Myeloma is a cancer of the plasma cells in the bone marrow, the spongy tissue inside of bones. Myeloma begins when healthy plasma cells change and grow uncontrollably. Plasma cells are a part of the body's immune system and produce antibodies that help the body fight infection. Abnormal plasma cells can crowd out or suppress the growth of other cells in the bone marrow that produce red blood cells, white blood cells, and platelets. This suppression may result in anemia (from a shortage of red blood cells), excessive bleeding from cuts (from a shortage of platelets), and a decreased ability to fight infection (from a shortage of white blood cells and the body’s inability to respond to infection normally).
Like regular plasma cells, myeloma cells can produce antibodies. However, myeloma cells are unable to produce healthy, functioning antibodies. Instead, they make what is called “monoclonal protein,” or “M protein,” which can build up in the blood and urine, potentially causing damage to the kidneys and other organs. A healthy person who is found to have a small amount of this “M protein” is said to have monoclonal gammopathy of unknown significance (MGUS).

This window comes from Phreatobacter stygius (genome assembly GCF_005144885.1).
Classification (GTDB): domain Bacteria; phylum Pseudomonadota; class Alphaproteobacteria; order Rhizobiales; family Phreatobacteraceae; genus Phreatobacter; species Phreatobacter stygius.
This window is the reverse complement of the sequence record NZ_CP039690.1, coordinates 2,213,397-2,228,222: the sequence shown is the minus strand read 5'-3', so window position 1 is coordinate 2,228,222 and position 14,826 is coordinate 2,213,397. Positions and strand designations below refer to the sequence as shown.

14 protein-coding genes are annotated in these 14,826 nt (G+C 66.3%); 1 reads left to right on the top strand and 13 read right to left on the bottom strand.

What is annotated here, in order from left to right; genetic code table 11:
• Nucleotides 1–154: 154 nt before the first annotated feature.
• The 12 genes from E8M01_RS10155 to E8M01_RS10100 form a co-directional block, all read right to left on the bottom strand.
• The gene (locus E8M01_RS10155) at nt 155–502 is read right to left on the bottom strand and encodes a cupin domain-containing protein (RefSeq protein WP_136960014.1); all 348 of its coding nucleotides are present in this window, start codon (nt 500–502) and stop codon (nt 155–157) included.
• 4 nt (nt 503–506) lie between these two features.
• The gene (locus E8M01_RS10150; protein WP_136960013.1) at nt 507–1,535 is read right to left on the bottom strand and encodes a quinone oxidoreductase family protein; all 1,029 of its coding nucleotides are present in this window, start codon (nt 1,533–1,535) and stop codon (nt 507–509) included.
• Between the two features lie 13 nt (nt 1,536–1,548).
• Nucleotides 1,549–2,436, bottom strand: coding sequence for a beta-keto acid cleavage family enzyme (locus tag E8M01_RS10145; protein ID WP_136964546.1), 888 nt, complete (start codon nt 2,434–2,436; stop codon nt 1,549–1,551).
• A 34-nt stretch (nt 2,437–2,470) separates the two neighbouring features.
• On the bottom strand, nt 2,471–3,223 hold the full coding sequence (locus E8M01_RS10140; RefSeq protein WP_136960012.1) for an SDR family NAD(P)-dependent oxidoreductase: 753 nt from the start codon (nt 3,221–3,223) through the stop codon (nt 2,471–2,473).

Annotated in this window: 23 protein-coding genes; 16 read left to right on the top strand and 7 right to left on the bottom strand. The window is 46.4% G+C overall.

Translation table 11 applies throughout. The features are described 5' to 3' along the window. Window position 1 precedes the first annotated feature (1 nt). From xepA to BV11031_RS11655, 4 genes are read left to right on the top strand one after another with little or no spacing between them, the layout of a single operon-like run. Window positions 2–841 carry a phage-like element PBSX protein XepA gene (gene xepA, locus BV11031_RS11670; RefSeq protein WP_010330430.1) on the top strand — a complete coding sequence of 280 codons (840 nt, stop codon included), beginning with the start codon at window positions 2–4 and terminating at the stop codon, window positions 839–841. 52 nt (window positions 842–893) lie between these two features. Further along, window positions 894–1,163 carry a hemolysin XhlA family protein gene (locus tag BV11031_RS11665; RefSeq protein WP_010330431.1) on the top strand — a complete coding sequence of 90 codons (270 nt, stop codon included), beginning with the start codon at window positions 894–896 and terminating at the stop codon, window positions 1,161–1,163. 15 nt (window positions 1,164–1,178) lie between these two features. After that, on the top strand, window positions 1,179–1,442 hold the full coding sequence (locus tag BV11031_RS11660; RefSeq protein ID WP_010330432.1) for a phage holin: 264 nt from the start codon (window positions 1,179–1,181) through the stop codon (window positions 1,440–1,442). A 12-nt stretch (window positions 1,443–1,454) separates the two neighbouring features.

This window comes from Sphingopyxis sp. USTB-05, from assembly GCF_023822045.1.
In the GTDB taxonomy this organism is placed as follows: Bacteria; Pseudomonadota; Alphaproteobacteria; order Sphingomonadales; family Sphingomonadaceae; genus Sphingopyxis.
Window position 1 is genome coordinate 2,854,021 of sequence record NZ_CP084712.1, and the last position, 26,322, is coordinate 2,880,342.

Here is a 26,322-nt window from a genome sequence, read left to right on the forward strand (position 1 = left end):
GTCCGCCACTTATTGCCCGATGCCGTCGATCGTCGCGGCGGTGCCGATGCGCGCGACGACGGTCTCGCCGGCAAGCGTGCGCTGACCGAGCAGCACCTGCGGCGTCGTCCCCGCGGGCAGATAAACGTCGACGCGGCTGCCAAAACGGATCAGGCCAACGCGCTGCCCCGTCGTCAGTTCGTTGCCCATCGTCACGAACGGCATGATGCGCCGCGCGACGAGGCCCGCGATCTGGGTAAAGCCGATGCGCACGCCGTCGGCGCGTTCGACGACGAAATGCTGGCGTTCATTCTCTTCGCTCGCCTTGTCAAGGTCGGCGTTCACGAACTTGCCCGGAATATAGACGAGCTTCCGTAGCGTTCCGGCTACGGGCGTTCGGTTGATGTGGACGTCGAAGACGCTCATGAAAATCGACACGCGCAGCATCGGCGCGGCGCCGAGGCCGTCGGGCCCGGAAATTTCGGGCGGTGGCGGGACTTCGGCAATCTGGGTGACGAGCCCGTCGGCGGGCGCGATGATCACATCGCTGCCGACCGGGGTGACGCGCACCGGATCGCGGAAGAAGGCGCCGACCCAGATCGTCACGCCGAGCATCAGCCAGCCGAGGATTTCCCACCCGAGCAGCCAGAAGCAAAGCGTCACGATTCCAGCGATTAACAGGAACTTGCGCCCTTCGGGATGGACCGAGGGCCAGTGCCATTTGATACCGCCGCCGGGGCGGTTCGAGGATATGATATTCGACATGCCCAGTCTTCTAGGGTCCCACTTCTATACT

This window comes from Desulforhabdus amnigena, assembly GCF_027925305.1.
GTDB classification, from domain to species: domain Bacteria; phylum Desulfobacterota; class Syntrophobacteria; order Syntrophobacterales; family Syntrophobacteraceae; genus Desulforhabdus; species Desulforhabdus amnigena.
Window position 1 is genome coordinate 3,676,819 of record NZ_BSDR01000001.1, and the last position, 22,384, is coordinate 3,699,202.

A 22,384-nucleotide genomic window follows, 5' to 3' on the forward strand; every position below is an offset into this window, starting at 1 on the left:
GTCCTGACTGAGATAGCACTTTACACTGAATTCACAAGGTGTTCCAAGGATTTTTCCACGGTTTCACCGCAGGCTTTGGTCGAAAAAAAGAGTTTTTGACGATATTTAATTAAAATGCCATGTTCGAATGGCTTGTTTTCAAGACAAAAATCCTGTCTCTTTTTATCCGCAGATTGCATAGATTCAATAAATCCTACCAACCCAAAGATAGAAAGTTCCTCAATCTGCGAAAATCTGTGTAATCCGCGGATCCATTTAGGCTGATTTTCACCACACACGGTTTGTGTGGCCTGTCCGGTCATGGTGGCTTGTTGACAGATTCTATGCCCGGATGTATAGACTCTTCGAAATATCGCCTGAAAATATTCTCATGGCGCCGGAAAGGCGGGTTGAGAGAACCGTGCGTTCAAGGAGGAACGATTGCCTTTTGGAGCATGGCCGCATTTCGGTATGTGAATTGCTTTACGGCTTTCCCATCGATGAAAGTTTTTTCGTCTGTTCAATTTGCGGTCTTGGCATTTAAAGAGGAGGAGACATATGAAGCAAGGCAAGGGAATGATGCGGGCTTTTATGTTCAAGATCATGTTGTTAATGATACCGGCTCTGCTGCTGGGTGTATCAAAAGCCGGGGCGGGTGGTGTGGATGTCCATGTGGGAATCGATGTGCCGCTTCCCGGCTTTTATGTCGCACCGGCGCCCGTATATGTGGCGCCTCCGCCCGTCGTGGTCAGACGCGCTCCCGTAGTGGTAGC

Myeloma often causes structural bone damage resulting in painful fractures or bone breaks. Myeloma is usually called multiple myeloma because most people (90%) have multiple bone lesions at the time it is diagnosed. Solitary plasmacytoma is a mass of myeloma cells that involve only one site in the bone or other organs, most commonly in the upper respiratory tract, including the nose and throat. Extramedullary plasmacytoma describes myeloma that started outside the bone marrow in locations such as the lymph glands, sinuses, throat, liver, or under the skin.
Normal Bone MarrowClick to Enlarge
Multiple Myeloma DiseaseClick to Enlarge
These images used with permission by the College of American Pathologists.
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